Though often simply labelled as Wilfrid Voynich’s secretary, Anne Nill was much more than that. Born the daughter of a German immigrant in Buffalo, New York, Anne had a voracious appetite for learning from her schooldays, taking additional stenography and typewriting classes whilst in high school. However, a lack of family finances prohibited her from attending university. By 1919 she was working in Voynich’s New York office and from 1921 accompanied him on near-annual trips to Europe to acquire manuscripts for the American market. Whilst in the city proper, she also seized the opportunity to take classes at Columbia that covered Latin, French, Italian, literature, and history, as ‘in one way or another they bore directly upon my work with Mr. Voynich’.
As Voynich’s health failed in the late 1920s, Anne increasingly took hold of the business, writing up descriptions, keeping up with correspondence, and liaising with his London office. After his death in 1930, Anne kept the business afloat, not only selling from stock, but acquiring new books to sell. She also moved in with Ethel Voynich, to whom she was a kind of assistant-cum-companion. Together with Ethel, she continued to stoke scholarly interest in the Voynich Manuscript and would try to find a potential buyer for it. In later years, she worked as both a bibliographer (including for bookdealer H. P. Kraus for a time) and for the city in the welfare department.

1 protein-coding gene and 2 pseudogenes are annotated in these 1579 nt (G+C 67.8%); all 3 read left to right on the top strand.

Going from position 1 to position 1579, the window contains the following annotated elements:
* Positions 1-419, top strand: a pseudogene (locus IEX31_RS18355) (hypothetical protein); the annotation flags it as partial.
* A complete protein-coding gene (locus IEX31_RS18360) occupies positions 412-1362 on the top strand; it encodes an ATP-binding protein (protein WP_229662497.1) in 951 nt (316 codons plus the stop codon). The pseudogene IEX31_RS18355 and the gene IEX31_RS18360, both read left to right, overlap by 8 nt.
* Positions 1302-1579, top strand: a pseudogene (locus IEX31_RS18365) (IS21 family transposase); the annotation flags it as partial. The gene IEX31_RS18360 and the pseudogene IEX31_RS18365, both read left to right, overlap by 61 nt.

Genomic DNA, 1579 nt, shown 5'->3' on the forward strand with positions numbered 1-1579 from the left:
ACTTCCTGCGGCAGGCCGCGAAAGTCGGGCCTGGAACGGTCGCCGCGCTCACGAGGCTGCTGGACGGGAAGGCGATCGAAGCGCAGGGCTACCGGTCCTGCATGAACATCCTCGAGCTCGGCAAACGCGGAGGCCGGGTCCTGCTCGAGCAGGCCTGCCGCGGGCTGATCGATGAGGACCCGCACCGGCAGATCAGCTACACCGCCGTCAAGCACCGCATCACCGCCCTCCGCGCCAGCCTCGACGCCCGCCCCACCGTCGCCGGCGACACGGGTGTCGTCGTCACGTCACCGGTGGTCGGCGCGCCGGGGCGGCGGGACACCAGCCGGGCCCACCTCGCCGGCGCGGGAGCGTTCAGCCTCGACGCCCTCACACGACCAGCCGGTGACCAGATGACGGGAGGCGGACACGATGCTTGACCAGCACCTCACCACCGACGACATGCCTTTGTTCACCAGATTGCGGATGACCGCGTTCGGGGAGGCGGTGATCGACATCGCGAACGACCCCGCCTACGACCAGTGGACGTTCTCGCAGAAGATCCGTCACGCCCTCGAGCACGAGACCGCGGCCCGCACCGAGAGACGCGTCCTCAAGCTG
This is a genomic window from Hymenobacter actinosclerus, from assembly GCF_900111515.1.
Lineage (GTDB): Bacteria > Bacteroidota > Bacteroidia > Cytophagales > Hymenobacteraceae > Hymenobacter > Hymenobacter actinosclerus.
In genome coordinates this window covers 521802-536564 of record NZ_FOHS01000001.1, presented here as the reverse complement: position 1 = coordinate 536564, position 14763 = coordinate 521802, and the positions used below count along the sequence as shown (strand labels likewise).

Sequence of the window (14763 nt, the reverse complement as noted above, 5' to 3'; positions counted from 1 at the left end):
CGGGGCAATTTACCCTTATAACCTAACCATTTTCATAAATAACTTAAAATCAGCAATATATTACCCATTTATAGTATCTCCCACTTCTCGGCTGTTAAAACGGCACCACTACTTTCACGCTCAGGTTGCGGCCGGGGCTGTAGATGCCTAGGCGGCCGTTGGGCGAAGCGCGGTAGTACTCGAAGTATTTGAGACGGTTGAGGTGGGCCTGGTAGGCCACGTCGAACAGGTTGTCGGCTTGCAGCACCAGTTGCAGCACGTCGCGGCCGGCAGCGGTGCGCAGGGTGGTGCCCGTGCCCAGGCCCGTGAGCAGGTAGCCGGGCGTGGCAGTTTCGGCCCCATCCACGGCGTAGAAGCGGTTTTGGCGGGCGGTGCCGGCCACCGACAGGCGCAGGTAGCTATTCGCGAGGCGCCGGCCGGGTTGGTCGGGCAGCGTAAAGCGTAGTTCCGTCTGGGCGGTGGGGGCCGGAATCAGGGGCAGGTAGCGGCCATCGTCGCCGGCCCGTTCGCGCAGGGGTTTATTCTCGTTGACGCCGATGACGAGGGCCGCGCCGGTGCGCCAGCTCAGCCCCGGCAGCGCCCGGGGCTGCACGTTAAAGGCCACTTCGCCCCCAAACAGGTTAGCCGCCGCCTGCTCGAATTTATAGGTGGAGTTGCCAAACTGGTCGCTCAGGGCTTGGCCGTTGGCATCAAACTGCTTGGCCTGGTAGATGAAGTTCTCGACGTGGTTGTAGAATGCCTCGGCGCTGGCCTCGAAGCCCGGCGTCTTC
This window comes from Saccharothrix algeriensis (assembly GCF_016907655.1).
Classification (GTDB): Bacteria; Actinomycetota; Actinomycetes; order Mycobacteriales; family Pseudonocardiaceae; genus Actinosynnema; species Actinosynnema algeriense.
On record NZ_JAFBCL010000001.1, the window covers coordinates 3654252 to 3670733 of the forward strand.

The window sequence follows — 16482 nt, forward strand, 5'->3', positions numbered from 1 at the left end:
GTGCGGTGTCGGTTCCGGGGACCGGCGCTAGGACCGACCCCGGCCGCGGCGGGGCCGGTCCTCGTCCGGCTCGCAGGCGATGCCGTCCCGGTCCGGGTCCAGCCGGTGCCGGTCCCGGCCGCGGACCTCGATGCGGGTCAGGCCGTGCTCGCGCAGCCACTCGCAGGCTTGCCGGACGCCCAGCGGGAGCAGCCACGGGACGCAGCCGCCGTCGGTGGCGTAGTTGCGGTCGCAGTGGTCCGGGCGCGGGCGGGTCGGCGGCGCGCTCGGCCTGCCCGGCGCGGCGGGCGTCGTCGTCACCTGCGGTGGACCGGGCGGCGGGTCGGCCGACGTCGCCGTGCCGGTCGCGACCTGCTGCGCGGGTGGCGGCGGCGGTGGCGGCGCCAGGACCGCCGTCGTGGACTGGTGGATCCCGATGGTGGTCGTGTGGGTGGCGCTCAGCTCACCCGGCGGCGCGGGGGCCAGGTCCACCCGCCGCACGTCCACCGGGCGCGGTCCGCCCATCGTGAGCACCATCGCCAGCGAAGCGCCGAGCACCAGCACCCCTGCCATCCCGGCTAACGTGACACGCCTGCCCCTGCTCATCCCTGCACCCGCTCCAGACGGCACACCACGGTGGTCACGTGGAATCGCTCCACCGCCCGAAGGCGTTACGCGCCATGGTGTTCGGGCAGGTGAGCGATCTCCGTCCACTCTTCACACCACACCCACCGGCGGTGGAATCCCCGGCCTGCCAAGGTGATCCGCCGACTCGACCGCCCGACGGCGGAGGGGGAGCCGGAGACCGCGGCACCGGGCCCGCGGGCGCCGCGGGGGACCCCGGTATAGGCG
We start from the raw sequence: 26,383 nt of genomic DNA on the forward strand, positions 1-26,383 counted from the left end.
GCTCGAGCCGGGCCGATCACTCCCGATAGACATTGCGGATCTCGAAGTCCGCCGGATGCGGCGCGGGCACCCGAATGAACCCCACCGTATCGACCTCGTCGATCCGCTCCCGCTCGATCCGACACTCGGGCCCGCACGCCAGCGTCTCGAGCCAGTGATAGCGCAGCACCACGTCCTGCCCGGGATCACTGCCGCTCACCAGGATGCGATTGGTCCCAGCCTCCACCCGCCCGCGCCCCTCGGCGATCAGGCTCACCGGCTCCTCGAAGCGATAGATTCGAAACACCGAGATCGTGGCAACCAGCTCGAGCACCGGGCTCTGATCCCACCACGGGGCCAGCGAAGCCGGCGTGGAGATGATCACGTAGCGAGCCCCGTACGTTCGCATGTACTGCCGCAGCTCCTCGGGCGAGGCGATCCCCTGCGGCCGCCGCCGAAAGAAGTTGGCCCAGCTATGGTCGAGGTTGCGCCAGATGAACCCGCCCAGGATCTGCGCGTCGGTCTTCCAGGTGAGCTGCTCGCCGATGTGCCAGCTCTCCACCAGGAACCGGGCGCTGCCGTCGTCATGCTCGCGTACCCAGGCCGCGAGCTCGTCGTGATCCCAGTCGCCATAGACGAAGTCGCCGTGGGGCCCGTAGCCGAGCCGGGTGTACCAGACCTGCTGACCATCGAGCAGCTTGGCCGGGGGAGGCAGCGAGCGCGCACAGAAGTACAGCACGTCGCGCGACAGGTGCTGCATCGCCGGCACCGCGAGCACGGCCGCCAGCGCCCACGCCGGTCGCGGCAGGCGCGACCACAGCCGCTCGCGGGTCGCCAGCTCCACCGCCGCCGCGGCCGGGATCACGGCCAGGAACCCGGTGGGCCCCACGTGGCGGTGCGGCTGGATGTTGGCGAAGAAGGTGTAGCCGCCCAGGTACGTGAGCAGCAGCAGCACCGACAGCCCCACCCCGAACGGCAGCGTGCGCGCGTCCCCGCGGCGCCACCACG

At Ethel’s death in 1960 she was left the Voynich manuscript. She managed to sell it to Kraus the following year, with the proviso that should he sell it, he would split the profits with her. Unfortunately, Nill died the same year. Though left to languish in the pages of letters for many years, largely unknown to the wider world, her work formed an important part of the network of women that propped up Wilfrid Voynich’s business.